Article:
An Air Force study concluded last October that the space agency's ground-support operations for the shuttle were hobbled by confused record-keeping, disorganized equipment maintenance and other shortcomings.

The internal study said these problems would increasingly hinder the National Aeronautics and Space Administration's ability to prepare the shuttle for launch.

It said data systems developed by NASA and its contractors at Kennedy Space Center were "so ineffective and inconsistent" that their use for long-range planning for "equipment update, manpower, spares and funding is not possible." The systems are for monitoring maintenance and repairs on ground equipment that moves, loads, fuels and services the shuttle.

The report also said workers were taking more time to fix certain problems compared with the previous year, and that an apparent shortage of engineers and technicians resulted in hundreds of maintenance requirements not being filled or scheduled.

"The lack of a maintenance program . . . has caused two instances of STS [shuttle] launch slippage and numerous schedule changes and work-arounds to prevent other launch slips," the report said.

The "two instances" were a four-week delay in the second shuttle launch, caused when fuel spilled onto the orbiter and loosened hundreds of heat-shield tiles, and a four-week delay of the 23rd flight when a heavy bucket fell and damaged the payload bay door. Both accidents were caused by faulty ground hardware.

The study, a copy of which was obtained by The Washington Post, was prepared by an Air Force team at Kennedy Space Center and circulated primarily to Air Force officials preparing to launch shuttles, most with military cargoes, for the first time from Vandenberg Air Force Base in California. The same shuttle-processing team is to work at both sites.

Most U.S. rocket launches have been halted indefinitely after an unprecedented series of disasters, including the explosion of the shuttle Challenger and death of its seven-member crew Jan. 28, and the failure of three unmanned rockets since August -- two Air Force Titans at Vandenberg and, last Saturday, a Delta at Cape Canaveral.

The failures have spawned an ever-widening reexamination of the space program. Much of the attention has focused on strains felt in Kennedy Space Center operations as the agency attempted to dramatically increase the shuttle flight schedule.

The 11-page Air Force study is one of several efforts in the last three years to evaluate the ground-support equipment operations at Kennedy and "to see how we can make [the process] better," according to an Air Force source who asked not to be identified.

Lt. Col. Thomas J. Meeks, director of the Air Force Operational Test and Evaluation team, who signed the report, declined to discuss it, saying, "It speaks for itself."

The report in part parallels general concerns about the accelerated schedule that were expressed in annual reports by the Aerospace Safety Advisory Panel, NASA's committee of outside experts.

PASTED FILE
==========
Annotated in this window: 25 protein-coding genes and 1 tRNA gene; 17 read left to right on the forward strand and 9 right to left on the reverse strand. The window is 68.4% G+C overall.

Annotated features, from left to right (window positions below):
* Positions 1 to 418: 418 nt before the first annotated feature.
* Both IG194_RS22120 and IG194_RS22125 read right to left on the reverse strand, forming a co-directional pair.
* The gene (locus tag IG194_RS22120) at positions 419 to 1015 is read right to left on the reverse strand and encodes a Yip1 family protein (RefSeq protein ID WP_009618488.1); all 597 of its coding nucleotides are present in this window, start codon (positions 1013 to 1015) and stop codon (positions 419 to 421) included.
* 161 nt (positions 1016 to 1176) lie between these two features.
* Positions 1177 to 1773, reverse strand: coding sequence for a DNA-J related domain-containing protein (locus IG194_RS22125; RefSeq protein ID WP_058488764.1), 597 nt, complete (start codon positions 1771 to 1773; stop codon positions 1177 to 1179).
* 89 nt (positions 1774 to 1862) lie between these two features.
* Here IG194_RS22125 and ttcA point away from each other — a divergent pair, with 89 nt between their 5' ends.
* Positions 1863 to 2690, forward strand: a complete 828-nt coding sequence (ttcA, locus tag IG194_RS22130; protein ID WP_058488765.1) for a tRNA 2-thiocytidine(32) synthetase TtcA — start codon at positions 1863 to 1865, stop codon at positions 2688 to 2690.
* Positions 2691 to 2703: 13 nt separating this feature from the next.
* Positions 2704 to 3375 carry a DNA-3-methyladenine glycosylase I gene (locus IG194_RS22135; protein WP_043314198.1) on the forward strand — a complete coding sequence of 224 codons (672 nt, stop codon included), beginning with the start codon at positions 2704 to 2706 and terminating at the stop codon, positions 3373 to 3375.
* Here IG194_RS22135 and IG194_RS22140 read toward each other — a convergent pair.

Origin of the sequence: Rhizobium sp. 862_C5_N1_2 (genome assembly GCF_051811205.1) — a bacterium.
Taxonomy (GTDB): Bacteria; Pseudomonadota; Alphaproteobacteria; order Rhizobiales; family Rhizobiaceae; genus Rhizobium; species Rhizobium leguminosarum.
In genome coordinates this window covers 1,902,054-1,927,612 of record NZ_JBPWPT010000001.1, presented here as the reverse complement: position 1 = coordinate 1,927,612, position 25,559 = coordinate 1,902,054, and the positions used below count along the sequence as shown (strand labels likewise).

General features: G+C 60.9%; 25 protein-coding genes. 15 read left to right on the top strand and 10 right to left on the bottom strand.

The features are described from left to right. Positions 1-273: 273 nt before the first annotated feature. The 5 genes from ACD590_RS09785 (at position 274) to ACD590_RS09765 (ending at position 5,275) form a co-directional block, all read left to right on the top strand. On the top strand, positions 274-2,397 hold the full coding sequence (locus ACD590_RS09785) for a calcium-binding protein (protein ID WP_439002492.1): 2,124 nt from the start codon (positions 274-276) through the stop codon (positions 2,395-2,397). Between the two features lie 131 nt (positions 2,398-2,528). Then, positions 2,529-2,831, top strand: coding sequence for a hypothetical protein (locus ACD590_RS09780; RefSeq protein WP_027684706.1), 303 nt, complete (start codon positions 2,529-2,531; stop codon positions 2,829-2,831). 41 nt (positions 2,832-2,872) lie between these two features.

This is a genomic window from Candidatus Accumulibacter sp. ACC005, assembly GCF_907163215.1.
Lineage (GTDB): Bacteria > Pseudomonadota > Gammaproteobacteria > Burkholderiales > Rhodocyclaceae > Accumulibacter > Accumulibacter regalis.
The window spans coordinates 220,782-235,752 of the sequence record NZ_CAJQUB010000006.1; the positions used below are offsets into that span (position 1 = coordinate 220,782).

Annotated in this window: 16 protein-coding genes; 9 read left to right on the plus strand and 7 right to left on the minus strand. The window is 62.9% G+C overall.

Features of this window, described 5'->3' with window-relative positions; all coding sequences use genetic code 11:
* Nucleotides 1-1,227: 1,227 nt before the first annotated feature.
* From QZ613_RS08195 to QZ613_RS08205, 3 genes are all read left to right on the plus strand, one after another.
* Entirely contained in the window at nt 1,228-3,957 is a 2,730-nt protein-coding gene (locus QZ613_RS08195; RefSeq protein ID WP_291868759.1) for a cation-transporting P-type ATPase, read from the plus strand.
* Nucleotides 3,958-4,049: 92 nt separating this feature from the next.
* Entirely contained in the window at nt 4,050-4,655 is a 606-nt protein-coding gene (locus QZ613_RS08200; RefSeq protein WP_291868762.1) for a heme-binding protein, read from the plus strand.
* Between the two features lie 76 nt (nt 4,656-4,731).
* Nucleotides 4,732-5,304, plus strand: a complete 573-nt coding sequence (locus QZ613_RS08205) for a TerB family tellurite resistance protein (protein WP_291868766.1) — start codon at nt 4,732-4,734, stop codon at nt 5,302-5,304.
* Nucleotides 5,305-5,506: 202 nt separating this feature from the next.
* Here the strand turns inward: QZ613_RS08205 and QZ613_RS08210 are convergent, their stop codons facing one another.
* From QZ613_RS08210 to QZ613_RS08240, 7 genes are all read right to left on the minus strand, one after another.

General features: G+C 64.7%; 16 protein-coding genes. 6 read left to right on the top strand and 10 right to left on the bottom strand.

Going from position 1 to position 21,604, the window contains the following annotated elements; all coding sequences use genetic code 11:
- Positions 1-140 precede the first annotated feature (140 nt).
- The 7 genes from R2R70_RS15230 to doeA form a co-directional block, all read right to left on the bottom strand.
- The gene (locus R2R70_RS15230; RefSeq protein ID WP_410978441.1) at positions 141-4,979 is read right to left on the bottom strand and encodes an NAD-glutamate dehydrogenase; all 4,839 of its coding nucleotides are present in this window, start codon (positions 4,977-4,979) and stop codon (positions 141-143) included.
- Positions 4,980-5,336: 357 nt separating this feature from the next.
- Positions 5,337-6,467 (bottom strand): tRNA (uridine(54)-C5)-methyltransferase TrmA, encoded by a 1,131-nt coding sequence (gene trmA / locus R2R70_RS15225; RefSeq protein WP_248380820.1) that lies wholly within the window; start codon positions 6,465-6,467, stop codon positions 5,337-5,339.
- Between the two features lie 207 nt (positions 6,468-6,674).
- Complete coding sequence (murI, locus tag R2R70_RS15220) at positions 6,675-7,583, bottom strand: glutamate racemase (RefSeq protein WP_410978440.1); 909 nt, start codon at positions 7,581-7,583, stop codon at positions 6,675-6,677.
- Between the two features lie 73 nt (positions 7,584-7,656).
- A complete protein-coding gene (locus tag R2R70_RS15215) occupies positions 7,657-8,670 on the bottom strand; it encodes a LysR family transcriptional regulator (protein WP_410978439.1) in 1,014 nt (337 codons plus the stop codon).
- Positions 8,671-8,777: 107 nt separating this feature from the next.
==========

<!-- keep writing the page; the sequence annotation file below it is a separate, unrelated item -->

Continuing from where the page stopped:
The Air Force team found that troubled ground-support operations functioned as well as they had only because no more than one or two shuttles were normally serviced at one time and because flights were at least 50 days apart.

"This scenario has started changing and will change even more in the [fiscal year] 86-89 time frame" as a result of increased launch rates and aging equipment, the study said.

"Without a viable" ground-support equipment maintenance program "and dedicated engineering staff, [the operation] will have an adverse impact on shuttle processing capabilities," the report said.

Of more than 600 categories of ground equipment, the study focused on the "top 10 problem" categories, or equipment models, from January 1983 to last June.

The average time to resolve 1,516 reported problems was 53.9 days, little difference from the 53.4-day average to resolve 1,222 reported problems from January 1982 to December 1983.

On eight problems that were "repeaters," the report said, the average elapsed time had increased from 39.2 days to 47.1 days, "indicating a worsening trend."

In checking assorted maintenance instructions, problem reports, work authorizations and other records for July 1 to Oct. 30 last year, the study found "an average of 2,200" work requirements not dealt with and "only 26 percent (572) scheduled for work."

Of 1,185 such requirements not dealt with and not scheduled for work, about 52 percent were identified as awaiting engineering action, about 14 percent as awaiting supplies and the rest as delayed on other grounds.

"The above scheduling data points to several areas that appear to need close attention by NASA" and Lockheed Space Operations Co., the shuttle-processing contractor, the report said. These included lack of engineers and technicians, lack of standardized repair data and "an inadequate" maintenance program.

The report also criticized the spare-parts system as "very inadequate" and said evidence indicated that "it could be only the tip of a huge iceberg."

NASA and Lockheed officials declined comment. The Air Force report and members of NASA's outside safety panel indicated that the shuttle-processing team had been working on the problems.

"Not that the operation was orderly, but it was more orderly than the year before," John Stewart, a Tennessee Valley Authority official and safety panel member, said yesterday. "The trend line was in the right direction."